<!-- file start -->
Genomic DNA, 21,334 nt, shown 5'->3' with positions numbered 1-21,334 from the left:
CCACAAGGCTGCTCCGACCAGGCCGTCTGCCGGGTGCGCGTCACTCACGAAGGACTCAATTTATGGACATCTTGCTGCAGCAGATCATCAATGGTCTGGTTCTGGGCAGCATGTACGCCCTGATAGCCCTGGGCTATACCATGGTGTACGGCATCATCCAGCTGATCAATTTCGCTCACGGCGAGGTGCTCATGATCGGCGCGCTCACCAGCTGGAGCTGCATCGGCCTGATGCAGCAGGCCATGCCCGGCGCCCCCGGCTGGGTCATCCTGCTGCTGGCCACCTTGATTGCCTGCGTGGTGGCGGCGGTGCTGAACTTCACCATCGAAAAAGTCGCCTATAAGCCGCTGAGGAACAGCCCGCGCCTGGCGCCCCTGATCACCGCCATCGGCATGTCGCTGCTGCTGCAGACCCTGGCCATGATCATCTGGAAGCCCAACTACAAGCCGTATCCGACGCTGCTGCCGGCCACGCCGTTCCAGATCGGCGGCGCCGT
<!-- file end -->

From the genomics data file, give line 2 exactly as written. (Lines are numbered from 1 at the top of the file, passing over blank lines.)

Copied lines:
CCACAAGGCTGCTCCGACCAGGCCGTCTGCCGGGTGCGCGTCACTCACGAAGGACTCAATTTATGGACATCTTGCTGCAGCAGATCATCAATGGTCTGGTTCTGGGCAGCATGTACGCCCTGATAGCCCTGGGCTATACCATGGTGTACGGCATCATCCAGCTGATCAATTTCGCTCACGGCGAGGTGCTCATGATCGGCGCGCTCACCAGCTGGAGCTGCATCGGCCTGATGCAGCAGGCCATGCCCGGCGCCCCCGGCTGGGTCATCCTGCTGCTGGCCACCTTGATTGCCTGCGTGGTGGCGGCGGTGCTGAACTTCACCATCGAAAAAGTCGCCTATAAGCCGCTGAGGAACAGCCCGCGCCTGGCGCCCCTGATCACCGCCATCGGCATGTCGCTGCTGCTGCAGACCCTGGCCATGATCATCTGGAAGCCCAACTACAAGCCGTATCCGACGCTGCTGCCGGCCACGCCGTTCCAGATCGGCGGCGCCGT